By: Mary Fran Bontempo

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A traveling apartment, formerly known as a baby stroller, now called a “travel system,” available on

I don’t know how we did it.

Okay, it’s been said before, but yes, I’ll say it again–I’m going to be a grandmother.

My oldest, son David, is going to be a daddy come August, thus making certain that, like it or not, apparently I AM ready for Granny Panties. (Go on, giggle all you want; you’ll be here someday, too.)

So last week, we gathered at mom-to-be Kelly’s family home and enjoyed a lovely baby shower. And oh my, how things have changed.

Baby Emma (yes, a girl and already named), is beginning life with an array of gadgets, gizmos and contraptions so complex and technologically advanced, it’s a wonder her new parents aren’t required to obtain an advanced degree to assemble and operate it all.

Where we used to have a walkie-talkie-like (oh Lord, even I think that sounds antiquated) baby monitor that allowed us to hear our children when not in the room with them, now they have video surveillance cameras which can be moved from room to room to track the baby’s every move. (I’m not sure what anyone thinks the babies are doing that merits video surveillance, but what do I know?) Also gone is the bouncy chair, replaced by something right out of a NASA training center that moves the baby up, down and all around in a motion intended to mimic that of a human trying to sooth a fussy kid.

Baby strollers now look like tenements on wheels, large enough to have their own zip codes, complete with detachable baby carriers in addition to the regular seat, as well as enough compartments to store clothing, food and toys for a two week vacation–for the entire family.

And remember the port-a-crib? Now re-named the “pack and play,” it’s a crib, it’s a changing table and it’s also the closest thing to a playpen available these days.

Apparently, the reason for all this is that we did everything wrong. We didn’t watch them closely enough, we didn’t bounce them correctly and we actually put them in playpens, which was very, very bad. It seems to have been decided that children should not be confined in a playpen, because…well, I’m not sure why. Maybe it’s beneath their dignity? Putting a child in a pen sounds antediluvian to this generation of parents–much like the word “antediluvian;”  it’s an antiquated, outdated concept that perhaps too much recalls a pigpen for their liking, thus potentially causing subliminal harm to their offspring. (Yet really, depending on the amount of drooling going on at any one time, a case could be made.)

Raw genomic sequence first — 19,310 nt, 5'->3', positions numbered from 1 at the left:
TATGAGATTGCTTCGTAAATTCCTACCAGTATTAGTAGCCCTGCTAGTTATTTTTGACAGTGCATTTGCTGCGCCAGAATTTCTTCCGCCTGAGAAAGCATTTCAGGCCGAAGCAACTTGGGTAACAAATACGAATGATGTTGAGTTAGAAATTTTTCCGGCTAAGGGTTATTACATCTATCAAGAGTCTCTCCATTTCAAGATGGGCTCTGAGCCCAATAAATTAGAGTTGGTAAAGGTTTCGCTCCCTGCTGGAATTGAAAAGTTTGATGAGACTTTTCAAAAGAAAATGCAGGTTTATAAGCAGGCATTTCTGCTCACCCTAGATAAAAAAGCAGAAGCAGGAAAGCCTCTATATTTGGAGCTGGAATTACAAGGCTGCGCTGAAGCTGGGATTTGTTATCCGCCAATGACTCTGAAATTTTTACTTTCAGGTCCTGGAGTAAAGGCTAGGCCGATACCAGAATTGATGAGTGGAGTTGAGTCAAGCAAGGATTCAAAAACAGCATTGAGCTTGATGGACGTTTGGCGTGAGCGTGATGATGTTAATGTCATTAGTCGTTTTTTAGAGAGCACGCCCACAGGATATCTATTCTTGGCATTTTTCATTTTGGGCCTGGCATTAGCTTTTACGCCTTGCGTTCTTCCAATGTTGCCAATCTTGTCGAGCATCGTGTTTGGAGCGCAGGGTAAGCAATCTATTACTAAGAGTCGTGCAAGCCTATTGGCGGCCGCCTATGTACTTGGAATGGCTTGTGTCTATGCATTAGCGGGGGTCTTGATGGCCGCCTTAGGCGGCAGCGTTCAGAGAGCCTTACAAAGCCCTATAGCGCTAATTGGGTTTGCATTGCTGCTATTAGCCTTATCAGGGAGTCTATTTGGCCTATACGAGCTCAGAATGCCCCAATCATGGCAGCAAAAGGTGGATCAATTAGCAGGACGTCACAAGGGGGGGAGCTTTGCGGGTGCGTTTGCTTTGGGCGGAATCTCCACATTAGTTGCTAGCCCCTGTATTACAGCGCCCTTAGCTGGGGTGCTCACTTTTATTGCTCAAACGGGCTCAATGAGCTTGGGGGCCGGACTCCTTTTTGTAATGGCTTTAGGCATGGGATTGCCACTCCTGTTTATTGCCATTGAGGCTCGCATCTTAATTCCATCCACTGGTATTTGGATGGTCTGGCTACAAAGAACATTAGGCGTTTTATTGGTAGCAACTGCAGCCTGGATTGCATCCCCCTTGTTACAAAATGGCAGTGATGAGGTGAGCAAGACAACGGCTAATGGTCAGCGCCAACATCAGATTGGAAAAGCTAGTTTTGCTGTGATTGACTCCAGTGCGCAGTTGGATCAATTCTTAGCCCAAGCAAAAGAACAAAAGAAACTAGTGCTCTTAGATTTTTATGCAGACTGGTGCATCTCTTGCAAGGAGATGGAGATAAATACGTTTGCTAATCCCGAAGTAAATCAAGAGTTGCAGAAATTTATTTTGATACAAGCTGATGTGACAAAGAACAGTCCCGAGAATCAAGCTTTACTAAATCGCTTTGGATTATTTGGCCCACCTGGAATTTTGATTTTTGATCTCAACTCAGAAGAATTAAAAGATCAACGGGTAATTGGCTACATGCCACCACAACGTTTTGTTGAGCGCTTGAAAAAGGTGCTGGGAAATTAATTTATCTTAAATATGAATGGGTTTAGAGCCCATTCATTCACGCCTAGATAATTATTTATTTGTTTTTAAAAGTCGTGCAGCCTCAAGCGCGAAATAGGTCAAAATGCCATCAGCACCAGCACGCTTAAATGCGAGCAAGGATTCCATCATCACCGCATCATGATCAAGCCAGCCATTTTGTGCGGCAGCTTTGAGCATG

I never thought of my kids’ playpen as cruel and unusual punishment. I thought of it as a life raft. For me, that is. Every single day, after every meal, my kids spent some time in the playpen, where they played, while I most definitely did not play, using the precious half hour to do laundry, run the vacuum or quickly shower. They survived, and so did I.

Which is miraculous, especially given that everything we used while raising our kids is now considered a death trap, including the crib in which all three of my children slept. I thought I was being a good parent; it seems I should have been investigated for child abuse.

I’m looking forward to the arrival of baby Emma. More than that, I’m looking forward to seeing my son learn to parent. I’m certain David and Kelly will do a great job–until, that is, Emma grows up, everything changes and they’ll also find they were doing it all wrong.

Until then, I’ll try and learn to use the gadgets and gizmos, but I can’t promise I won’t put Emma in a playpen–if I can find one, that is.

What are your thoughts on new baby gear? Click “comments” below and share![/fusion_builder_column][/fusion_builder_row][/fusion_builder_container]